Decent August Jobs Report
DOW + 72 = 18,491
SPX + 9 = 2179
NAS + 22 = 5249
10 Y + .03 = 1.60%
OIL + 1.34 = 45.09
GOLD + 11.20 = 1325.80
The economy added 151,000 jobs last month. The unemployment rate was unchanged at 4.9%. Hiring was expected to taper off after strong gains in July and June in which more than a half-million new jobs were created. The results missed estimates of 180,000 new jobs.
Revisions subtracted a net 1,000 jobs from overall payrolls in the previous two months. The government said 275,000 new jobs were created in July instead of 255,000. But June’s gain was cut to 271,000 from 292,000.
The government’s underemployment rate, or U-6, held at 9.7 percent, as the number of people working part-time for economic reasons rose slightly. Some 6.05 million American employees were in part-time jobs but wanted full-time work, up from 5.94 million in the prior month.
The Labor Force Participation Rate was unchanged in August at 62.8%. This is the percentage of the working age population in the labor force.
Average hourly earnings rose 0.1 percent from a month earlier to $25.73, following a 0.3 percent increase in the prior month. The year-over-year increase was 2.4 percent, compared with 2.7 percent in the 12 months through July.
The average work week for all workers decreased by 6 minutes to 34.3 hours in July, the lowest since 2014 and the first drop in six months. If the jobs market were overheating, you would expect to see longer hours, not fewer.
When you combine the shorter workweek with the very small hourly wage gain, average weekly earnings actually fell in August, dropping 0.2 percent to $882.54.
We have now seen job growth for 71 consecutive months. Private employers have added 15.1 million jobs to their payrolls in the 78 months since February 2010, an average of 194,000 jobs a month. Total employment (private plus government) has averaged 191,000 a month over that period, as federal, state, and especially local government were net job losers.
That’s right, over the past 6 years, we have lost government jobs. In August, private employers added 126,000 jobs. Federal government employment increased by 1,000, state government employment was unchanged, and local government employment rose by 24,000.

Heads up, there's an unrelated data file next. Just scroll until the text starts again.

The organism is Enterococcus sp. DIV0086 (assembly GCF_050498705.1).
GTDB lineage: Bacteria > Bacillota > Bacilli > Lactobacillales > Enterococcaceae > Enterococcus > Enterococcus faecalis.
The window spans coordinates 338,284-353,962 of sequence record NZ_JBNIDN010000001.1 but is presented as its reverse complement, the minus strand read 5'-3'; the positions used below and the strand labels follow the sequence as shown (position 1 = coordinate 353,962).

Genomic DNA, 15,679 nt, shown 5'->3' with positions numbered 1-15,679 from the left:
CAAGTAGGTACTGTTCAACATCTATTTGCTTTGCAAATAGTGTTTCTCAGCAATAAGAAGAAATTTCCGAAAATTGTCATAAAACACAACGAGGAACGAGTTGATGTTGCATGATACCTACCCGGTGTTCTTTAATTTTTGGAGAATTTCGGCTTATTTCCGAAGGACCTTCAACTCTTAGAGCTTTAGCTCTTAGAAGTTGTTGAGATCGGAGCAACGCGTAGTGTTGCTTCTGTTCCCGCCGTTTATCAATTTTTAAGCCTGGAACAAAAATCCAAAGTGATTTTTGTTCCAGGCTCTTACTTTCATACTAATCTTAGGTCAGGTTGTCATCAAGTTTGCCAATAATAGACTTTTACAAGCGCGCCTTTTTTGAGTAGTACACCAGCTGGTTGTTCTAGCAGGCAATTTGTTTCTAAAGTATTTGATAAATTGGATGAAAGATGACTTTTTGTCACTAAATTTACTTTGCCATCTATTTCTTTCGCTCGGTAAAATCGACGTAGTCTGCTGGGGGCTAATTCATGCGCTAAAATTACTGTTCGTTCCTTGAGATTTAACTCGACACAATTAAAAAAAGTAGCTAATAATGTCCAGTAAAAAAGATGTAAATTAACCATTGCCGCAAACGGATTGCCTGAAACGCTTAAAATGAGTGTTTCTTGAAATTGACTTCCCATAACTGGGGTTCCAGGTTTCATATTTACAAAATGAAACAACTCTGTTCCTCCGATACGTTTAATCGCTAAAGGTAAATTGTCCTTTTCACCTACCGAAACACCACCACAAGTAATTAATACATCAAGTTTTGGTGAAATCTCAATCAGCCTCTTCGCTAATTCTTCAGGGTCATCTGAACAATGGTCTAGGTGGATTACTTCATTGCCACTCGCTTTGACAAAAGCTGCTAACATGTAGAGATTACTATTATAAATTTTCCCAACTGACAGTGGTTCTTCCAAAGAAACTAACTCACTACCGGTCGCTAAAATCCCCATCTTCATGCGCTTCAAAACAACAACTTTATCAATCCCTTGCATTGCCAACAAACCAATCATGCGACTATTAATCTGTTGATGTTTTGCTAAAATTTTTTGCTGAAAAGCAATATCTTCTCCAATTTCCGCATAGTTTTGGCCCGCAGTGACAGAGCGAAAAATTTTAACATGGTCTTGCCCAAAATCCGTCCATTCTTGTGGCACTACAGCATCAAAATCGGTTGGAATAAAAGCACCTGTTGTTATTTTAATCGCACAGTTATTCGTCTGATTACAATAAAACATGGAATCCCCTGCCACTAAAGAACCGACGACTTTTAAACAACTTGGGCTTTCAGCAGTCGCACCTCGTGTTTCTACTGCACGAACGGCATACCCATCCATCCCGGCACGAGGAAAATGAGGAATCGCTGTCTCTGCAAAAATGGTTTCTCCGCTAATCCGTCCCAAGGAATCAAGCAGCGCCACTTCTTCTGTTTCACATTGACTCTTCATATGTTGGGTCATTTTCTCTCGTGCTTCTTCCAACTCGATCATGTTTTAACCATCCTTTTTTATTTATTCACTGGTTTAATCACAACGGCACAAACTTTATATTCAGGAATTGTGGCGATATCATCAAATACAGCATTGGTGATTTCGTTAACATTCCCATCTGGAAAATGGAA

Factories cut payrolls by 14,000, the most in three months. Mining and logging, which includes the oil patch, lost another 4,000 jobs. Employment at construction companies fell for the fourth time in the last five months; down 6,000 in August. Construction firms complain about a lack of skilled construction workers, but it may also portend a slowdown. If builders have orders, they tend to find the workers.
Employment slowed at private service providers, with payrolls in professional and business services adding 22,000 jobs, but that’s the smallest gain since a decrease in January. Retail jobs rose by 15,100. Leisure and Hospitality added 29,000. Education and health services added 39,000.
While equities advanced across the board, the S&P 500 Index remained squarely within the same 1.5 percent band it has now occupied for 37 straight days. That’s the tightest since 1964 for the gauge, with volatility hovering near a two-year low.
Things were no different in the currency and bond markets, where benchmark 10-year notes got stuck in the narrowest trading range in almost a decade in August. Yields on two-year notes, the coupon securities most sensitive to Fed policy, were little changed. The 10-year note dropped, pushing yields back above 1.6%; that selloff gave a boost to the banks, especially the regionals.
The dollar fell against the world’s major currencies; with a weaker dollar, gold was higher. And the gold miners (GDX) had a great day with a 1.9% pop. GDX had dropped from $31.79 on August 12 to $25.17 yesterday, so maybe it was due for a bounce or maybe it’s just a dead cat bounce.
Oil rallied. In addition to a weaker dollar, oil halted four days of declines as Vladimir Putin said he would like Russia and OPEC to clinch a deal to freeze supply. The Russian president said he would likely give his backing to a plan to crimp production at the Group of 20 summit in China next week, ahead of OPEC talks in Algiers at the end of September. In the prior 4 sessions, oil lost just over 9%, so even with today’s gains, oil is down a little over 6% for the week.
So, the Jobs Report wasn’t great but not really bad. The economy only needs a little over 100,000 new jobs per month to maintain current levels. If we had seen a repeat of July’s report (275,000 new jobs), we would all be talking about how the job market was overheated. Instead, we have slow, steady growth.
The average growth over the past 3 months is still 232,000. In August, the year-over-year change was 2.45 million jobs; that is a very good, steady rate of growth, much better than expected at this point in the recovery.